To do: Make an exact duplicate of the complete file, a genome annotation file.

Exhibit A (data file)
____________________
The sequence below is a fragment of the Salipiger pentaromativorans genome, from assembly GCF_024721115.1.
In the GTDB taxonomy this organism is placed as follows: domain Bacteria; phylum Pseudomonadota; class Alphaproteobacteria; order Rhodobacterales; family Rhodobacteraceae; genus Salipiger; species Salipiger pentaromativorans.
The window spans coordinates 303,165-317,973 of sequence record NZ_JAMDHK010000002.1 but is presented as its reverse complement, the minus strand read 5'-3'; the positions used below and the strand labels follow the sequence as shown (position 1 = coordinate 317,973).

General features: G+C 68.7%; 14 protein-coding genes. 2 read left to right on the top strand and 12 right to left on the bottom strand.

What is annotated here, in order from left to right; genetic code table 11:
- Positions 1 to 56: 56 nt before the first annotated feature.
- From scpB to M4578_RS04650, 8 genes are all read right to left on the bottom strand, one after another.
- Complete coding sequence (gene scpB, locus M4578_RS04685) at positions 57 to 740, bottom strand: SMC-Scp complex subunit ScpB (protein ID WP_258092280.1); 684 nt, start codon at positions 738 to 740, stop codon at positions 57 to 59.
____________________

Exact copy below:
The sequence below is a fragment of the Salipiger pentaromativorans genome, from assembly GCF_024721115.1.
In the GTDB taxonomy this organism is placed as follows: domain Bacteria; phylum Pseudomonadota; class Alphaproteobacteria; order Rhodobacterales; family Rhodobacteraceae; genus Salipiger; species Salipiger pentaromativorans.
The window spans coordinates 303,165-317,973 of sequence record NZ_JAMDHK010000002.1 but is presented as its reverse complement, the minus strand read 5'-3'; the positions used below and the strand labels follow the sequence as shown (position 1 = coordinate 317,973).

General features: G+C 68.7%; 14 protein-coding genes. 2 read left to right on the top strand and 12 right to left on the bottom strand.

What is annotated here, in order from left to right; genetic code table 11:
- Positions 1 to 56: 56 nt before the first annotated feature.
- From scpB to M4578_RS04650, 8 genes are all read right to left on the bottom strand, one after another.
- Complete coding sequence (gene scpB, locus M4578_RS04685) at positions 57 to 740, bottom strand: SMC-Scp complex subunit ScpB (protein ID WP_258092280.1); 684 nt, start codon at positions 738 to 740, stop codon at positions 57 to 59.